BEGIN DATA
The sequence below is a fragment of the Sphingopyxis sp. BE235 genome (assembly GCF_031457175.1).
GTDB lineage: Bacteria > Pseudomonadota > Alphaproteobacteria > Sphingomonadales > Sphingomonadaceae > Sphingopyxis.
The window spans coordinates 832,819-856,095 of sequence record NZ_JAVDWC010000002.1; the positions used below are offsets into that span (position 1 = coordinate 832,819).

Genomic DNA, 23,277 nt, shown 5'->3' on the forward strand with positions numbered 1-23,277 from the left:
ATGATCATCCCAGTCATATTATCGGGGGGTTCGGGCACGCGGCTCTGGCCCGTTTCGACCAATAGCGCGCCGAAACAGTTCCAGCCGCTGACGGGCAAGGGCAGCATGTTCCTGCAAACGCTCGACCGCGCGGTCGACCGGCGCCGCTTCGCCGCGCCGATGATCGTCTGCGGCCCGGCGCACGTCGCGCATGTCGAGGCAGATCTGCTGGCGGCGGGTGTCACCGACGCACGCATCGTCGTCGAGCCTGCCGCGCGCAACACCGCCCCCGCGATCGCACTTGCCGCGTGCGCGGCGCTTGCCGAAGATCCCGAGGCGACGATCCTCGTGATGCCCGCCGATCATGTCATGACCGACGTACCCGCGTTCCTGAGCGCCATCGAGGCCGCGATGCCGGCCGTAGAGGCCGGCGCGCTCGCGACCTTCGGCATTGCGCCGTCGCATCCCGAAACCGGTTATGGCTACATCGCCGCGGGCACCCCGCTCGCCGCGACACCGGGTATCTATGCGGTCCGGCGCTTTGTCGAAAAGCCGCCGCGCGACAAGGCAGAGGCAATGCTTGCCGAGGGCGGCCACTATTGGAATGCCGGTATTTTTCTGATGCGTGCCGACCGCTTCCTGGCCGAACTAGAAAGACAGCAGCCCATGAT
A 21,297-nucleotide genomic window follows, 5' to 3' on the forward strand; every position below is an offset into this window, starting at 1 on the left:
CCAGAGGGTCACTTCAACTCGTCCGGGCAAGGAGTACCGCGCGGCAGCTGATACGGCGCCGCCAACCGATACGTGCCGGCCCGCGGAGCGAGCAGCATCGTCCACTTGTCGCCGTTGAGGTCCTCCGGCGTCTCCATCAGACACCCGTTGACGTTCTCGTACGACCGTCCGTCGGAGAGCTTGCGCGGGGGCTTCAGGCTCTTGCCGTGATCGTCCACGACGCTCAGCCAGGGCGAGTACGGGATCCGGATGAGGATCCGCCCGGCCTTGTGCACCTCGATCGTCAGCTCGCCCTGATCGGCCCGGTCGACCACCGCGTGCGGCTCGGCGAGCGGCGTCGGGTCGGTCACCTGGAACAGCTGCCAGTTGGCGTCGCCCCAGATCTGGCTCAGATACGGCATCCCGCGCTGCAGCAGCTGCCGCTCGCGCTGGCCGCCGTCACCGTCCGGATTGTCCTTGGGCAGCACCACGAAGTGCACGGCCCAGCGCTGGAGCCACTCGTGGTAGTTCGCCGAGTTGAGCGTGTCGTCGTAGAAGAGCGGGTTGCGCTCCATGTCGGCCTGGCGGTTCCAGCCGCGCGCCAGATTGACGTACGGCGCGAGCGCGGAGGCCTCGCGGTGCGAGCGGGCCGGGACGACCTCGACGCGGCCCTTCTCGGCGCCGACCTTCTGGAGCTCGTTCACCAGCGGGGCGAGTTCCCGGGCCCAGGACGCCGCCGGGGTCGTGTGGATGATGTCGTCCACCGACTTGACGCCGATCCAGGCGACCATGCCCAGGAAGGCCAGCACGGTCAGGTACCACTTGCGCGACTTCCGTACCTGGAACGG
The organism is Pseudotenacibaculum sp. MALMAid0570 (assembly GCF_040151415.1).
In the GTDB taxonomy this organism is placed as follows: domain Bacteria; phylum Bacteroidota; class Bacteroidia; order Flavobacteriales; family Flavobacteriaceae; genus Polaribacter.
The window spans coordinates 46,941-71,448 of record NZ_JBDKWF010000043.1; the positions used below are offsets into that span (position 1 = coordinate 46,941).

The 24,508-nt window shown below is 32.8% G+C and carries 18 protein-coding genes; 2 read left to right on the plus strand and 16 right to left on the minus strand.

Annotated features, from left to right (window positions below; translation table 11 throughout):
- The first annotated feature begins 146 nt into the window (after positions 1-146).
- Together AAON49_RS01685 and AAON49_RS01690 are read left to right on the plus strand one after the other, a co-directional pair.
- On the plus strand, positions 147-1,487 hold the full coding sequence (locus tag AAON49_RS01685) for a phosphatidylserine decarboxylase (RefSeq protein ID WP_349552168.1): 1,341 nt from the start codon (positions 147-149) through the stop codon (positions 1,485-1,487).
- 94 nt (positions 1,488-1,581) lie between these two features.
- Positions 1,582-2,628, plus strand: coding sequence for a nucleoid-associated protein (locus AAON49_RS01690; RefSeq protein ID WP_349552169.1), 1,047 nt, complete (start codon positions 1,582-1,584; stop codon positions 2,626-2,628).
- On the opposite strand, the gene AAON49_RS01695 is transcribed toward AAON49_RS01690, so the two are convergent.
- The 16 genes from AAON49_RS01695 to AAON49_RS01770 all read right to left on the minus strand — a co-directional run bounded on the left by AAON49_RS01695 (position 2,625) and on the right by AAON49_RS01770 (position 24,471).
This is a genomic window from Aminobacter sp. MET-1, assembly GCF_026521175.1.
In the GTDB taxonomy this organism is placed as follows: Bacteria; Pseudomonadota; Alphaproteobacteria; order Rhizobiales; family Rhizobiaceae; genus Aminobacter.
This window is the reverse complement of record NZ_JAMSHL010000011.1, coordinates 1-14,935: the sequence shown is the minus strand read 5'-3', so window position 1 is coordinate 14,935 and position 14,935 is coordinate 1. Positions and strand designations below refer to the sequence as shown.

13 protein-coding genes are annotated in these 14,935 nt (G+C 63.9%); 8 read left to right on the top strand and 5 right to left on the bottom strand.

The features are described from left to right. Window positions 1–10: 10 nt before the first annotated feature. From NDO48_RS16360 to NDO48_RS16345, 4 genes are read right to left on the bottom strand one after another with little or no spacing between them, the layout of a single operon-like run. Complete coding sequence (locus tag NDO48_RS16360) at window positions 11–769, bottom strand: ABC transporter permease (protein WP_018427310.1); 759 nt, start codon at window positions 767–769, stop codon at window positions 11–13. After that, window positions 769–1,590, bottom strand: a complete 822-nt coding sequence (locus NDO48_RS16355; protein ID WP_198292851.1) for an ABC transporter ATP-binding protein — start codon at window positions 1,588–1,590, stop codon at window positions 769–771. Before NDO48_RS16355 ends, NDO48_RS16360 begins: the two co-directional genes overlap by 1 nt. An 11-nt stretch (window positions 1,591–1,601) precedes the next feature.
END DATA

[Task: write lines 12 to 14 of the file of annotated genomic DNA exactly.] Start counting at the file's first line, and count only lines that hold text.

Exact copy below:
Annotated features, from left to right (window positions below; translation table 11 throughout):
- The first annotated feature begins 146 nt into the window (after positions 1-146).
- Together AAON49_RS01685 and AAON49_RS01690 are read left to right on the plus strand one after the other, a co-directional pair.